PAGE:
The mission of the Cuyahoga Land Bank is to strategically acquire properties, return them to productive use, reduce blight, increase property values, support community goals and improve the quality of life for county residents.
When Cuyahoga County found itself at the epicenter of the nationwide foreclosure crisis starting in 2006, a collaborative group of minds, including then Cuyahoga County Treasurer Jim Rokakis, current Land Bank President and General Counsel Gus Frangos, Senators Tim Grendel, Bob Spada and chief legislative sponsor Tom Patton, State Representative Matt Dolan, Cleveland Council Members Jay Westbrook and Tony Brancatelli and members of the county's non-profit and academic community came together to do something about it. These efforts resulted in innovative approaches and policies and the formation of the Cuyahoga County Land Bank as a separate non-profit, government-purposed entity tasked to:
- strategically acquire blighted properties
- return them to productive use through
- a. rehabilitation
- b. sale to new private owners
- c. demolition
- d. preparation for traditional economic development
- e. creative reuse such as gardening, green space, storm water management
- or other innovative and ecological purposes
- increase property values through these efforts
- support community goals through collaborations with Cuyahoga's individual
communities, governments, lenders, and individual property owners;
- and improve the quality of life for Cuyahoga County's residents through its efforts
The Cuyahoga Land Bank is funded by a variety of sources. The primary funding comes from the accumulation of penalties and interest on collected delinquent real estate taxes and assessments. Because much of this particular funding results from the addition of penalty and interest on collected delinquent real estate taxes, very little if any primary levied taxes are used to fund the operations of the Land Bank. This primary revenue stream is supplemented by grants from the Cuyahoga Land Bank’s partners, the Cuyahoga Land Bank’s sale of acquired properties to qualified rehabbers and housing developers, as well as the donations and recoupment of funds from various banks.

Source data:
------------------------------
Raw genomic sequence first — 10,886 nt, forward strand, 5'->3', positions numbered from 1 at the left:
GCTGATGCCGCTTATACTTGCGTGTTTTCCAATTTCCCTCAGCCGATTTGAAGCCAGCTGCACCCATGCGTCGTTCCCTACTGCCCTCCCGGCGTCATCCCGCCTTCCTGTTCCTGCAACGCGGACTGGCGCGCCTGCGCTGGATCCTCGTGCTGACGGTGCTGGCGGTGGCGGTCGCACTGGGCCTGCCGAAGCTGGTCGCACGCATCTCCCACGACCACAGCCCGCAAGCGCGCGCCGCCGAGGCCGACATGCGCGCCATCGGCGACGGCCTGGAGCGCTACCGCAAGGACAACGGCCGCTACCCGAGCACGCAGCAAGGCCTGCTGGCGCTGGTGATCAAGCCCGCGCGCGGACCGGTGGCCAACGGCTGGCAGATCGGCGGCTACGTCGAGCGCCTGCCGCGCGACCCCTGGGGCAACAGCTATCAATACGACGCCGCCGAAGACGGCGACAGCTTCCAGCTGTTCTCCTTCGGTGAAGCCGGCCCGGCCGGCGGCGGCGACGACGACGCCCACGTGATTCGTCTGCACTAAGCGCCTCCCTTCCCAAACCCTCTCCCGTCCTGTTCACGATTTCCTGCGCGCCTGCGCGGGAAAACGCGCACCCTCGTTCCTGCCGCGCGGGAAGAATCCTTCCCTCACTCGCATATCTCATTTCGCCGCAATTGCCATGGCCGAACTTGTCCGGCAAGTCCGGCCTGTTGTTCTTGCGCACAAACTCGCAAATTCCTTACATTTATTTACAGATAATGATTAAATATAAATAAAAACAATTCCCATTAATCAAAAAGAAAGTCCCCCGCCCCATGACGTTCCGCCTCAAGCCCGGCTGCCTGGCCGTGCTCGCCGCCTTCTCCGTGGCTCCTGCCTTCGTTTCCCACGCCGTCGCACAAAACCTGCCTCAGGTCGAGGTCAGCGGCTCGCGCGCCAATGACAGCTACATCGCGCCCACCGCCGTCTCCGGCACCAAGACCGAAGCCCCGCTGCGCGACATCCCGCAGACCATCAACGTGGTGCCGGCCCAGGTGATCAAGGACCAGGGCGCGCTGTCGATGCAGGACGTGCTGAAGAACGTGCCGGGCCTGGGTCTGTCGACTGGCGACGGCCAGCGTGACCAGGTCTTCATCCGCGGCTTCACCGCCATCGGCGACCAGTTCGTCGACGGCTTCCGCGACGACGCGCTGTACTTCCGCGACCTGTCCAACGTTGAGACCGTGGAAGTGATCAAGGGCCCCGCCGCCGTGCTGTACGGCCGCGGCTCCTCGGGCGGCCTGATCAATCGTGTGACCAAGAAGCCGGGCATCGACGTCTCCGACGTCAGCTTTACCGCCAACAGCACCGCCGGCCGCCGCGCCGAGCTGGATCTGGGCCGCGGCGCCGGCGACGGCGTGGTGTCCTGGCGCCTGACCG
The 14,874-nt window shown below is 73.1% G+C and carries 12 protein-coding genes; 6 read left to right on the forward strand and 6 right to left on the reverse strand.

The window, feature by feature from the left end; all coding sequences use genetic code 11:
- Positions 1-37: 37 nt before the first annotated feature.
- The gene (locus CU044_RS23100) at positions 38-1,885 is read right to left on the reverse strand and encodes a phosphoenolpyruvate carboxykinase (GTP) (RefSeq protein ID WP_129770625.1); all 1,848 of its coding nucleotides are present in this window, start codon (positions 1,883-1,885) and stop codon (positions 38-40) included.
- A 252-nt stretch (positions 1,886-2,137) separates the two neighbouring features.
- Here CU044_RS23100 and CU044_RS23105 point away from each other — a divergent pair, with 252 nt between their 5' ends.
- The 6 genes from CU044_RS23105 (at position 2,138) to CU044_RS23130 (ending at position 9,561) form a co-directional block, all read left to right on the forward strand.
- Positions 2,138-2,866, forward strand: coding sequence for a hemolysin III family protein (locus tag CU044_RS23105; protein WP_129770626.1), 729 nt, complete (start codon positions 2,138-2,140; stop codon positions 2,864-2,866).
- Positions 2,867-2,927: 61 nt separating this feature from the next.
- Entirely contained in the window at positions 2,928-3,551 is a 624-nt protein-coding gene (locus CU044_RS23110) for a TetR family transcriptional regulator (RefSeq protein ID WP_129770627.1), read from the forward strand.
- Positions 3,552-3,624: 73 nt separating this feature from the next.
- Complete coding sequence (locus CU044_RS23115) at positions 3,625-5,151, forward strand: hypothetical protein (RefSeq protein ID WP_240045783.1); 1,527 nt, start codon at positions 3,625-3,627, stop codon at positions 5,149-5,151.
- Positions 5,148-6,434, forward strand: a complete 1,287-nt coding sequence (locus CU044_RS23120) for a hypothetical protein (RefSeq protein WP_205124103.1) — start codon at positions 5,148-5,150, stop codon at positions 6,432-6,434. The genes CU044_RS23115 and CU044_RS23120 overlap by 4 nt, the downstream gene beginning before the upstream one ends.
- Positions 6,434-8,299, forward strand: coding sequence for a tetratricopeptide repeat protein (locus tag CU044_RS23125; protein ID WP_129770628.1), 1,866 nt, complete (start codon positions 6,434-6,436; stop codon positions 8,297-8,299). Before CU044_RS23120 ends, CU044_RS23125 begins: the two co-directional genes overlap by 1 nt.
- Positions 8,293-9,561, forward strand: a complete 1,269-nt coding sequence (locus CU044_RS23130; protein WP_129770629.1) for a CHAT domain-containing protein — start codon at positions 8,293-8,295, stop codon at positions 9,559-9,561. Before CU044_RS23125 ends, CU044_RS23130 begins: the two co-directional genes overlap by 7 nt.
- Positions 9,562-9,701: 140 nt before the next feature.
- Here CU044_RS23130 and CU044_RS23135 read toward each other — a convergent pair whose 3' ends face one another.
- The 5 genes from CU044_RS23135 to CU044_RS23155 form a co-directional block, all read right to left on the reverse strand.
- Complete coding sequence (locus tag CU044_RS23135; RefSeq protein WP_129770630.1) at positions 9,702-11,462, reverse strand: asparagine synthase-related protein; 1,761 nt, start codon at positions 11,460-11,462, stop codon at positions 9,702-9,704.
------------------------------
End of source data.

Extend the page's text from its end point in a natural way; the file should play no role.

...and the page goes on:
The Cuyahoga Land Bank has the ability to acquire vacant and abandoned foreclosed properties from a variety of sources, including those held by banks, by government sponsored enterprises such as Fannie Mae, or by federal and state agencies, such as HUD, as well as real estate lost to tax foreclosure and donated properties.
Each city in Cuyahoga County is a major partner regarding decisions about the future of Land Bank-owned properties within its borders. For example, the Land Bank’s partnership with the City of Cleveland, which has its own land bank, includes handing over title to all vacant land after completing demolition. The goal of the Cuyahoga Land Bank’s partnerships with local municipalities is to promote collaboration, spread risk and to make joint code enforcement and nuisance abatement operations possible.